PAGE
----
Touch The Cold Air: Gazelle Twin Live In Montreal

A journey across the Atlantic to witness Quietus album of the year, Unflesh, in all its sinuous glory, as Gazelle Twin plays M For Montreal

Photo by Tom Nielsen

I almost don’t make it past the border. At the airport immigration desk, an unsmiling Canadian official looks at my passport as he thumbs through its pages. His chest bulges through his shirt. "This is clean. Why don’t you have any stamps?" he asks. "I’m a writer," I reply. "I only really travel when people pay me to." He raises his eyebrows and glances over his wooden booth at me sternly, holding up the little burgundy book open at a gaunt portrait of myself at seventeen; purple lips, barely-there eyebrows and a cold stare perfected over the course of five years. "Do you have any other form of identification?" He flicks my teenage face with a fingernail. "This doesn’t look anything like you." "That’s quite reassuring," I say, because it is. My purse is empty but for a debit card and an empty packet of chewing gum. I show him. There’s an intake of breath. He sucks in lips and scribbles angry hieroglyphics over my declaration card. My mind is swimming from the seven-hour flight on three hours sleep, and I can’t remember the name of the hotel where I’m staying for the next five days, or the names of any of the other people I’m on this trip with. I watch as they all disappear past the booths into the baggage reclaim hall beyond. Eventually he shrugs, lets out a pained, deliberated sigh and slams the stamp down on my passport begrudgingly. "Welcome to Canada," he says in monotone directed over my shoulder.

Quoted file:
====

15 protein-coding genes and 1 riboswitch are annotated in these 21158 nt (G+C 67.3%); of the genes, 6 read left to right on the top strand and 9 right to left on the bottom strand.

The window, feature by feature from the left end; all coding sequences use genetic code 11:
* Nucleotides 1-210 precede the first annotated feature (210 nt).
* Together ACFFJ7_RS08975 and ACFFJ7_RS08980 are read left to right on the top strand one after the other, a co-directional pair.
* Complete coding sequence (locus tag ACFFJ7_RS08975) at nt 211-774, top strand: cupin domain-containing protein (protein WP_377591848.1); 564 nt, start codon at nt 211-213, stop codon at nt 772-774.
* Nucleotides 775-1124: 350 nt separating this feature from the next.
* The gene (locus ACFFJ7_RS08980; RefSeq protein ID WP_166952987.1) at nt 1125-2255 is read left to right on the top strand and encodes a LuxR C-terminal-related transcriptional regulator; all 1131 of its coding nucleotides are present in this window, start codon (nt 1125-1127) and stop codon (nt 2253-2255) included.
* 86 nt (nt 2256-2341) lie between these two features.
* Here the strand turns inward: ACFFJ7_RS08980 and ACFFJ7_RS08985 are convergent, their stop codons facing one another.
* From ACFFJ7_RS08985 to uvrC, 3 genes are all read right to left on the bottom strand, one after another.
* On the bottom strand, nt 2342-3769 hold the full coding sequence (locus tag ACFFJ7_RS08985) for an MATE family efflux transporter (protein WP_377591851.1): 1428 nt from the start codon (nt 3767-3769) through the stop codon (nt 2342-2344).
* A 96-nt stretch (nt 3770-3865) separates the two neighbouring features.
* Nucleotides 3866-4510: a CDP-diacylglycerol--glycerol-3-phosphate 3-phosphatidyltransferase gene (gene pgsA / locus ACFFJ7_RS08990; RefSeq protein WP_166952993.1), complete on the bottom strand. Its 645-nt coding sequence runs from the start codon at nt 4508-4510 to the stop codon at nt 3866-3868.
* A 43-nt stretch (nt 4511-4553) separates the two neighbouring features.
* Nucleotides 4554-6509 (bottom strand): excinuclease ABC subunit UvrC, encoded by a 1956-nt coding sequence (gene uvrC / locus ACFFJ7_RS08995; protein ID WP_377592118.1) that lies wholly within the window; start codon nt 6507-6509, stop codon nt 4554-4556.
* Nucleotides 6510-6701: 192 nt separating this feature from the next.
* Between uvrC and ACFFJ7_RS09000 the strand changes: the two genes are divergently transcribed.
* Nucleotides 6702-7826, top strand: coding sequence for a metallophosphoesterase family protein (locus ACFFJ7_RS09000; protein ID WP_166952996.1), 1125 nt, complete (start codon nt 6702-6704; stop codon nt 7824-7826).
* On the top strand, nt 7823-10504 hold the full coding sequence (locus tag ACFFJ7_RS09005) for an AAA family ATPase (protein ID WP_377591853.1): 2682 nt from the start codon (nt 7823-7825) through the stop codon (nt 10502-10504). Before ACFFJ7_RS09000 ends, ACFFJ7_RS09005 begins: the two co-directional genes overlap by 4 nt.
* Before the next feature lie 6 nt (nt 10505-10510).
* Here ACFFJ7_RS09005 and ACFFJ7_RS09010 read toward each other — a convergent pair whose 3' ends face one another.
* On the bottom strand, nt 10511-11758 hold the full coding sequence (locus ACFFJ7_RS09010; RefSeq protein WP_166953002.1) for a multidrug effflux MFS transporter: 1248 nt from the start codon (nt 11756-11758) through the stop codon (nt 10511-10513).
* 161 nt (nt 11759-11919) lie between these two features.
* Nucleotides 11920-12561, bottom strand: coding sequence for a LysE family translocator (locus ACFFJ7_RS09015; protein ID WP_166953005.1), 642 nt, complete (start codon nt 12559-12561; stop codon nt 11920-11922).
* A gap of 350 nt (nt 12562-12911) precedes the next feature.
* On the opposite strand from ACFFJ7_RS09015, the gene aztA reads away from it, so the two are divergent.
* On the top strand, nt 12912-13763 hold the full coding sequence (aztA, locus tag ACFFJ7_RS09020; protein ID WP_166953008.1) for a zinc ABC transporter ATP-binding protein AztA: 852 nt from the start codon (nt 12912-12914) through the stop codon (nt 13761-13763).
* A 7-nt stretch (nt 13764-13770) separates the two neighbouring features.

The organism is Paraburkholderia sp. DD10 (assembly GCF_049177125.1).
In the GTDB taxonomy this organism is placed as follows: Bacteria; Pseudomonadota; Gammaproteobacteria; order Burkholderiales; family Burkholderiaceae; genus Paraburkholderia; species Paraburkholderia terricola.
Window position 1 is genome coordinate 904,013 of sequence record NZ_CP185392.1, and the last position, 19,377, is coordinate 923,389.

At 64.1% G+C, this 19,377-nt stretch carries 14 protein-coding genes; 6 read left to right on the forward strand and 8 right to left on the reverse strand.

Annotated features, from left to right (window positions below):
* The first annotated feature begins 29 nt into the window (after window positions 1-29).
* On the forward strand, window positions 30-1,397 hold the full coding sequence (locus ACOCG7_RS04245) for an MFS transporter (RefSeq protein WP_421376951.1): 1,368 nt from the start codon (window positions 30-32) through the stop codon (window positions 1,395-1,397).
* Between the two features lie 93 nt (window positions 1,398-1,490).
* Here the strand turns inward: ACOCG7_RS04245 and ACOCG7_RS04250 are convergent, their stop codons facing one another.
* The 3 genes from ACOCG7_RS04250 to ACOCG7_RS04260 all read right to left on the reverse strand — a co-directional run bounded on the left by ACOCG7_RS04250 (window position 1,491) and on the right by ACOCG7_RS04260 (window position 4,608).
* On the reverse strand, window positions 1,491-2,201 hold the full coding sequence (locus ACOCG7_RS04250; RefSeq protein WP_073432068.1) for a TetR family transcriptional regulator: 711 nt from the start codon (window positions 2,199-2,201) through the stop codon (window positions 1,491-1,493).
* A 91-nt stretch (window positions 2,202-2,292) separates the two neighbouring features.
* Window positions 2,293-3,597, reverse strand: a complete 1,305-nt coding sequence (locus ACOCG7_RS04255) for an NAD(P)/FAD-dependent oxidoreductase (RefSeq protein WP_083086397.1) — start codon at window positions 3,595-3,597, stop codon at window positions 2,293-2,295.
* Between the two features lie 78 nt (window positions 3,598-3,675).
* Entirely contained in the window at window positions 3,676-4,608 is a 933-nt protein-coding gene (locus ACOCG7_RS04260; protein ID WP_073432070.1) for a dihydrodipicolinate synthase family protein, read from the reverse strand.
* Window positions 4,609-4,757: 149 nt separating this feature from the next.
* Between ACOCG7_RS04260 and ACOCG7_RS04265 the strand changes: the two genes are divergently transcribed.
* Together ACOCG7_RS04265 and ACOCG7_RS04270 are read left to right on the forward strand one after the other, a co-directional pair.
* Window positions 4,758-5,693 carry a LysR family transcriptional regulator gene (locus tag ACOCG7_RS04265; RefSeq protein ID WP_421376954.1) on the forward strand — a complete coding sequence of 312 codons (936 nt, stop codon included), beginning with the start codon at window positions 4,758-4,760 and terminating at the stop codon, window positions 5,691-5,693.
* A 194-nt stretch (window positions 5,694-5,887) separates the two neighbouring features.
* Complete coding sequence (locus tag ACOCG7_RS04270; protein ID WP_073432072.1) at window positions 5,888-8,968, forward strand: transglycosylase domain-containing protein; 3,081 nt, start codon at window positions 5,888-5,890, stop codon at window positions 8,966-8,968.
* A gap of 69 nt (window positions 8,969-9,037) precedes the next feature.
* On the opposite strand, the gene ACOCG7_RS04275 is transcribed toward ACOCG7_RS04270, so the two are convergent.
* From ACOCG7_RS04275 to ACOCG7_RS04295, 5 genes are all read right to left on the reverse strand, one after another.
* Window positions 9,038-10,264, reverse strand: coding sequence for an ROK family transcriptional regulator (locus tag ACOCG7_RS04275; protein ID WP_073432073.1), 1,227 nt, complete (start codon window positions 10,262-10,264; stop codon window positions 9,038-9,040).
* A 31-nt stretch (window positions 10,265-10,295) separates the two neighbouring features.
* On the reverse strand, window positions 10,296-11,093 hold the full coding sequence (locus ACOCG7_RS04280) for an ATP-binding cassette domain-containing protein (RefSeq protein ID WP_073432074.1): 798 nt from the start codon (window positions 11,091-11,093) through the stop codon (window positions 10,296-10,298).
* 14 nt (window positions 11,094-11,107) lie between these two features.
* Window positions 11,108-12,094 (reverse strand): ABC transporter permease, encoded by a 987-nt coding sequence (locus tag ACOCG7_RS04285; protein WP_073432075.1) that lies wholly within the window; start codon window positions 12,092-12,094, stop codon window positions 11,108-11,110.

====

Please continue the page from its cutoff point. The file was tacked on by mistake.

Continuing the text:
Montreal is a city built upon of a grid of freezing grey concrete, heavily populated by strip clubs and colossal, supermarket-sized pharmacies; aisle upon aisle of drugs for every possible scenario of debilitation. On Saturday afternoon I watch as crowds of children stand in front of a shop window on Rue Sainte-Catherine, a display of giant glass butt plugs behind them as they wave at a float of gingerbread men slowly driving past as part of the city’s annual Christmas parade. The police seem to show up at the end of every party. "No-one here complains about the weather, however cold it gets," says a stranger to me outside a bar on Thursday night while Ben UFO and Joy Orbison play to the warmth inside. I go to see Richard Mosse’s The Enclave in a small gallery tucked away behind the Notre-Dame Basilica. I sit against a wall in the darkness crying into my scarf while the glowing pink screens flicker. Outside, my phone tells me there’s going to be a wind-chill of -13°C. I complain about the weather a lot.